The most American of Religions
I began reading this book – one chapter each morning – and it changed the way I saw myself and, step for step, the way I behaved.
Today I am a different man and about halfway to the place I want to be. The goal is in sight, and it was this book that changed everything.
I believe everyone should read this book so I modernized the language to make it more readable and am producing it on every possible platform, from audio- and videobook to print and e-book. Coming soon.
The heartbreak of losing a faith you love
I grew up a Mormon, but not only that – I beleived. I understood what was special about Mormonism and one of the most important moments in my life was an hour-long prayer on my knees to knwo whether to be baptized or not.
Then it happened: I grew to doubt, and in adulthood the doubts became overpowering. Most importantly, I saw how much I had let my faith replace my own free will – I had given over responsibility for my life to my faith. I had to leave.
It was the hardest thing I ever did in my life and even today, so many years later, it still hurts and I still yearn for the security and cosmic love a religion offers.
Yet, I just don’t believe.
What the reviewers said
A candid and thoughtful reflection on faith, reason, and art
The author, in limpid prose, fleshes out a fascinatingly complex religion, which he convincingly argues is the most American of spiritual traditions. His philosophical restraint is admirable—far from repudiating Mormonism, the author actually succeeds in broadening and deepening the terms of its appraisal.
– Kirkus Reviews
Those interested in the intersection of religion and personal choice will find his memoir both forthright and insightful.
– BlueInk Review
His observations on faith and doubt are compelling
The generally lighthearted tone sometimes belies the serious nature of Hansen’s story, which is also one about loss. … His is a wholly human story—not about a lightning-bolt transformation, but rather about a gradual erosion of beliefs. What remains is a quest for meaning.
– Foreword Reviews
A very personal and immensely entertaining book … the personal story of a spiritual emancipation.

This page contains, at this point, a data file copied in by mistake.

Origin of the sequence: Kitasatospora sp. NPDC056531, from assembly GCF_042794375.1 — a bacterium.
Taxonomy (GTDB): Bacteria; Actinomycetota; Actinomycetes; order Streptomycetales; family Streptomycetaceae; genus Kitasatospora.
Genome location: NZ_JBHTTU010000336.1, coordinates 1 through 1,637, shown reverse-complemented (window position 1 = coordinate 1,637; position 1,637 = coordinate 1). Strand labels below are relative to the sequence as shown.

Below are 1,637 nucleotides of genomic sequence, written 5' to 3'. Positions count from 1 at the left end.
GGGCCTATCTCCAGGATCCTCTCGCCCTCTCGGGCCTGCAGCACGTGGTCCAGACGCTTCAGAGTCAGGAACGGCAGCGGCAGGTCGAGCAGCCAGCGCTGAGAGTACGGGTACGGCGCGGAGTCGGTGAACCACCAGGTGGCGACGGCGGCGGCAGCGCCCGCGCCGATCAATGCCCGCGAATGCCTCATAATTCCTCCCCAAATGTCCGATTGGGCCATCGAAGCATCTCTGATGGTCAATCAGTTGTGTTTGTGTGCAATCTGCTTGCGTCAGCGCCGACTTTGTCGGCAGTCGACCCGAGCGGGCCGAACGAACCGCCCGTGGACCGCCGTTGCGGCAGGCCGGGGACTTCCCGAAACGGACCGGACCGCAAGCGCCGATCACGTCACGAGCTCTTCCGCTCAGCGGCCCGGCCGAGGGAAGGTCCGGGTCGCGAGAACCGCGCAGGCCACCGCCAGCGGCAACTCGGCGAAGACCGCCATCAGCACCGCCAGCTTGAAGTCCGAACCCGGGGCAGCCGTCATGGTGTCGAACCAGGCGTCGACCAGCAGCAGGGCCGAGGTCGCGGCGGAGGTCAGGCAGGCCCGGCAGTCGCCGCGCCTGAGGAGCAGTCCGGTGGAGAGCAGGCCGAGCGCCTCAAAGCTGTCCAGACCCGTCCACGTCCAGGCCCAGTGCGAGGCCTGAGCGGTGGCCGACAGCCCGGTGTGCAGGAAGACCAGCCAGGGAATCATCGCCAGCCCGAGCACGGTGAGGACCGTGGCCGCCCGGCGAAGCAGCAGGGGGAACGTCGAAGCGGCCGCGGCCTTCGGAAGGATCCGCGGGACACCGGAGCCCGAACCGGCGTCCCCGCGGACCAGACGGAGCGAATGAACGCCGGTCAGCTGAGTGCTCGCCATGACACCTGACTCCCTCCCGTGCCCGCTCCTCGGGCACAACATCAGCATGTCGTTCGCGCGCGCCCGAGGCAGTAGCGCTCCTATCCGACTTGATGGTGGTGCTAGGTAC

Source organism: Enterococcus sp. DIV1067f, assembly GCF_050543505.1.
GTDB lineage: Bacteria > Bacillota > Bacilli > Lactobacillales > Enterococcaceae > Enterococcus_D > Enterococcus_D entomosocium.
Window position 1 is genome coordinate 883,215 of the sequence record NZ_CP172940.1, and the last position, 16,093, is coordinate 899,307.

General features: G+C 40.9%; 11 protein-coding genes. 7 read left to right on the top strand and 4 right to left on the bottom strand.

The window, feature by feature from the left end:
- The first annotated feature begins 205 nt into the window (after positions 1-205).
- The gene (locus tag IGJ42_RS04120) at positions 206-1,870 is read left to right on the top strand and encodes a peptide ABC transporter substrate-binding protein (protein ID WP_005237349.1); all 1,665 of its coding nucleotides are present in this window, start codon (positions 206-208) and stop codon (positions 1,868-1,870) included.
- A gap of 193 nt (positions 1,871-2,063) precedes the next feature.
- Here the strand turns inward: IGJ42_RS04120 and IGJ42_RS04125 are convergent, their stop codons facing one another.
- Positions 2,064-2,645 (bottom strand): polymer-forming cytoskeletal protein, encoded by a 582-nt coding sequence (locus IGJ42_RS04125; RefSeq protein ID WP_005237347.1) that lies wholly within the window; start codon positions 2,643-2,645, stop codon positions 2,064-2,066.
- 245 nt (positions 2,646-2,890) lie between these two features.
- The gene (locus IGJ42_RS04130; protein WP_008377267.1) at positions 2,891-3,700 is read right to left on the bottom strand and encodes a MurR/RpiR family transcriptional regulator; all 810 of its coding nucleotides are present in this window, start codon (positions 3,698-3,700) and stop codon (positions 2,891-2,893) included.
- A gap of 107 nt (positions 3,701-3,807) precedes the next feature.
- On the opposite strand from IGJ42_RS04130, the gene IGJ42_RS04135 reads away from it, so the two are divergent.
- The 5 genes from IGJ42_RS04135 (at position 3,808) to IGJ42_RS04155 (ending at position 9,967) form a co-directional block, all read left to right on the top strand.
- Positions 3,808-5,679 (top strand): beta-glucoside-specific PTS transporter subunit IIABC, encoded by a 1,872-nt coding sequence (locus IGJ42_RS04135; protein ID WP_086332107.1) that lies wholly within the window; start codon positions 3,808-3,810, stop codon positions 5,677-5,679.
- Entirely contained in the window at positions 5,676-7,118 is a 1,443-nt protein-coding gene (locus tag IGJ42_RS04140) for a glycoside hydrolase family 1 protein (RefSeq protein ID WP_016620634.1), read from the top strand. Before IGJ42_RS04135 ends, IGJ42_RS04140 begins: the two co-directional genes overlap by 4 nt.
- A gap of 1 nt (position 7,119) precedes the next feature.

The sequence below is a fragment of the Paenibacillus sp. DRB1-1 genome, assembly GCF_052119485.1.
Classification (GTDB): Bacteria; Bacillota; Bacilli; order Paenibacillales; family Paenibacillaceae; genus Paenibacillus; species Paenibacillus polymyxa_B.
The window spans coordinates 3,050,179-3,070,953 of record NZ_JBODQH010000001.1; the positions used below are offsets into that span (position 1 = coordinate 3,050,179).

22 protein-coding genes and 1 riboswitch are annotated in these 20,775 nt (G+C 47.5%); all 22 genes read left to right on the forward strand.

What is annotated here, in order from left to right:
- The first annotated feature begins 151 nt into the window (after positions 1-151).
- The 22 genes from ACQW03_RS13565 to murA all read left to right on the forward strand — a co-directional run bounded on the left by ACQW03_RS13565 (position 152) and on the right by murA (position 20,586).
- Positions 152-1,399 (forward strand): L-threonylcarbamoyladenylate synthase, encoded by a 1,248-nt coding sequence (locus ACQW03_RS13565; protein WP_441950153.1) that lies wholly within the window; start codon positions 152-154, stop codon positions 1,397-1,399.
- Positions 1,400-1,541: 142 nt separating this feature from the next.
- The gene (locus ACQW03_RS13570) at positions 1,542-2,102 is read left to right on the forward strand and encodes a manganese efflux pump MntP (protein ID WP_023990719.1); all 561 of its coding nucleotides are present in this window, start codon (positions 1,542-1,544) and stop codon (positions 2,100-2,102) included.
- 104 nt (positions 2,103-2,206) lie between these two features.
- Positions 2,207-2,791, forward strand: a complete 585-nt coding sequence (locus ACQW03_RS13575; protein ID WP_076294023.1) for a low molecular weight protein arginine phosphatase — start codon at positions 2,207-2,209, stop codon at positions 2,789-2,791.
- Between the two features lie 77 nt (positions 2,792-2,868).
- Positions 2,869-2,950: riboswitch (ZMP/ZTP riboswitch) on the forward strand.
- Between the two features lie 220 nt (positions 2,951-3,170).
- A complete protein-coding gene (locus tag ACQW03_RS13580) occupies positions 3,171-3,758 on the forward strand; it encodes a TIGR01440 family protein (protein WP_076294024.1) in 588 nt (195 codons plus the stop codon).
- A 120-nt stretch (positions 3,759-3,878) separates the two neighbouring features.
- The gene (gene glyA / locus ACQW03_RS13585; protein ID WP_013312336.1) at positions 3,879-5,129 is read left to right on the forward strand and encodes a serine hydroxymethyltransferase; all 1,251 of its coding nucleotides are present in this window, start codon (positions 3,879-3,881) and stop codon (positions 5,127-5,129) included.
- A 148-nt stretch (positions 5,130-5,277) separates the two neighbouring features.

– B2 Radio, Katholische Welten
Mormons … You either hate them or love them
It’s strange how much people outside the church hate it, vilify it, are even frightened by it. It’s just as strange as true believers in side the church, who shy away from questioning their own beliefs.
When I wrote this book, I made a half-hearted effort to see it to a publisher, but of course no one wanted it. the reasons: When it comes to Mormonism, readers either want to hate it or love it. There is no in-between, and a book that does neither will not sell.
But as so often in life, neither side knows the truth. Each side lies to themselves and has no desire to look clearly at the phenomenon of Mormonism – even though it is unique, successful, powerful and brilliant.
I refuse to vilify a church I love. I don’t believe in it, for very specific reasons, and I think the bad effects it had on me are as powerful as the good effects – but I respect the church and those in it.
This book reflects that respect, but also tells the truth.
Everything I always wanted to say about Mormons but never got the chance
When I was on a mission in Germany, the standard German reaction was to slam the door in my face, and when people did engage with us, it was to call the police because we were a cult, or to try to prove we were wrong, using information provided to them by the two state-affiliated religions, Catholicism and Lutheranism. No one asked what I thought and felt.
When I left the church, my friends and family, even my parents, though it scared them, never asked why. I think it was because they didn’t want to make me defend myself, or drive a wedge between us. I never go the chance to say what I thought and felt.
The need to explain never went away. It sat there in my breast for decades – until I realized I had to write it all down.
That is this book.
Oh and by the way – this is the book that launched Hula Ink